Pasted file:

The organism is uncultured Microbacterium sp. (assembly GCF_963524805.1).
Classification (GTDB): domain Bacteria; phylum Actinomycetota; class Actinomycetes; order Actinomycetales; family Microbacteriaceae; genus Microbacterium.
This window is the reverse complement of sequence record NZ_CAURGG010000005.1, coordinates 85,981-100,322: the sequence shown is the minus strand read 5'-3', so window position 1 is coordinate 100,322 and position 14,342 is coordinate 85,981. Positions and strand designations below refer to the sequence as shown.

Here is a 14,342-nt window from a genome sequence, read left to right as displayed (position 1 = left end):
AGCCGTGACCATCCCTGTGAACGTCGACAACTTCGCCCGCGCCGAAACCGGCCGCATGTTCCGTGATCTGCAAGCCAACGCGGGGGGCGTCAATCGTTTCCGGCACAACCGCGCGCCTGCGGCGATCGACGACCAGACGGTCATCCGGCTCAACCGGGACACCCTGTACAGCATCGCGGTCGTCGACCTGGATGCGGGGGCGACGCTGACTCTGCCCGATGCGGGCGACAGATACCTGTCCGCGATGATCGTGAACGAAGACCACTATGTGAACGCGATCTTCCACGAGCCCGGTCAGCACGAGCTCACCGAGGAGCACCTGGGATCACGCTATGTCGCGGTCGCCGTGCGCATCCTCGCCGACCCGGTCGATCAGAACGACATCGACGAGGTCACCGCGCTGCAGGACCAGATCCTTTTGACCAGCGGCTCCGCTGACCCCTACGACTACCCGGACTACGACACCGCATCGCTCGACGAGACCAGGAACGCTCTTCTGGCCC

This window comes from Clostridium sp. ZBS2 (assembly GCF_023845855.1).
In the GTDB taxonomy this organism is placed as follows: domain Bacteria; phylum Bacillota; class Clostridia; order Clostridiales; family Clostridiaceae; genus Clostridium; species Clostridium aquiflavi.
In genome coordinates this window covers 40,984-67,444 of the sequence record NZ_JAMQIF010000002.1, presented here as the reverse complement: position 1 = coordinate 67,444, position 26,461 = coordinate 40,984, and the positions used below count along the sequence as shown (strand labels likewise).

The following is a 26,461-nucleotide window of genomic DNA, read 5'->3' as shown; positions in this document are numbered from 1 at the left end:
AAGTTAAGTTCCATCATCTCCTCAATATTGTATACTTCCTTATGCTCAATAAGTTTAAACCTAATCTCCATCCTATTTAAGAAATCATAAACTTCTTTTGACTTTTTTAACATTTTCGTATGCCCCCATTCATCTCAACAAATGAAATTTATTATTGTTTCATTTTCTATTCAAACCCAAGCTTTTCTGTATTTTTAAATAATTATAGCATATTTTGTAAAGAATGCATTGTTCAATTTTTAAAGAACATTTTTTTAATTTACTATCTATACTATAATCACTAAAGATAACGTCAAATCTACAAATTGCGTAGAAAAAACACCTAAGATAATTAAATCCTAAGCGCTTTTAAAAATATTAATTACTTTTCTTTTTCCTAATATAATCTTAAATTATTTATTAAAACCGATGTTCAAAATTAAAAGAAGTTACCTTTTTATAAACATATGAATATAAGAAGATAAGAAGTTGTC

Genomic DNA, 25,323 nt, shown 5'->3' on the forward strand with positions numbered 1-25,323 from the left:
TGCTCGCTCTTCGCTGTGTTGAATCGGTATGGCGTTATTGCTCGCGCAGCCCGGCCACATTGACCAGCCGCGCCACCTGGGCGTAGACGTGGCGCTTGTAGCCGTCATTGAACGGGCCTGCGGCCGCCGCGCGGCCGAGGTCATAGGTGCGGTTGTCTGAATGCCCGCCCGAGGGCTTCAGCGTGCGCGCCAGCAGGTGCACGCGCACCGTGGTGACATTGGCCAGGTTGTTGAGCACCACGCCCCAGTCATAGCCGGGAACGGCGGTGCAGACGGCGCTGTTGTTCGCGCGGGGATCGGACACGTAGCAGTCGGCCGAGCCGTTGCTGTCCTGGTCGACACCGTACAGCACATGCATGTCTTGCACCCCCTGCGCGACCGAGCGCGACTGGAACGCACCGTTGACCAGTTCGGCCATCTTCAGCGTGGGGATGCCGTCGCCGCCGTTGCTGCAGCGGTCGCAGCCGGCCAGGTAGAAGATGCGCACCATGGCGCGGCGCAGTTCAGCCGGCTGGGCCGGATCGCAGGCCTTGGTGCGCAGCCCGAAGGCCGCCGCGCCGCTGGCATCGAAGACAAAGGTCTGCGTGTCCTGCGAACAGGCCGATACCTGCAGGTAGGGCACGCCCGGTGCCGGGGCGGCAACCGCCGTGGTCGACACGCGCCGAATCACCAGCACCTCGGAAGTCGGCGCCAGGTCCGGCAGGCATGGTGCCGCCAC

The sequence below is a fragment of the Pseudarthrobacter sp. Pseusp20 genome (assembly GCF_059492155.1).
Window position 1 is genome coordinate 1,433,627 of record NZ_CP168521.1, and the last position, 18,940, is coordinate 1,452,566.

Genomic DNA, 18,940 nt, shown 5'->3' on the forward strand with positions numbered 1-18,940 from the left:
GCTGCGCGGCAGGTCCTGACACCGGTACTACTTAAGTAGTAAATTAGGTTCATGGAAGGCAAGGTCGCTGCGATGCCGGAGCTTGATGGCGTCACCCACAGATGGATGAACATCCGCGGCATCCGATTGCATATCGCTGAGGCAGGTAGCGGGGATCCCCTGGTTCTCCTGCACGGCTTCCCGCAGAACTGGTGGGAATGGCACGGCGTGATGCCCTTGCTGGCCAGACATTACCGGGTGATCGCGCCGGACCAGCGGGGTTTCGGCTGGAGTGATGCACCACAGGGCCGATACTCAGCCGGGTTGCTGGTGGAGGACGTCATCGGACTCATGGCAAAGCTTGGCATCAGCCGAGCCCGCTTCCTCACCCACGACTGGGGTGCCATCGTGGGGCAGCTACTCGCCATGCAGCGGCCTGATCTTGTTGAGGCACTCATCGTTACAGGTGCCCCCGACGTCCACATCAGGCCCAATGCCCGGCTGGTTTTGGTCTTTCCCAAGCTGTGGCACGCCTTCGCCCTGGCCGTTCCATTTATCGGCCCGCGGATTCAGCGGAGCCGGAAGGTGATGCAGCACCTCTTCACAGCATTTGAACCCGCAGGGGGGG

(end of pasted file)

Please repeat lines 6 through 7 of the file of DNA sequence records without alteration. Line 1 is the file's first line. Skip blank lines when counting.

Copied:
This window comes from Clostridium sp. ZBS2 (assembly GCF_023845855.1).
In the GTDB taxonomy this organism is placed as follows: domain Bacteria; phylum Bacillota; class Clostridia; order Clostridiales; family Clostridiaceae; genus Clostridium; species Clostridium aquiflavi.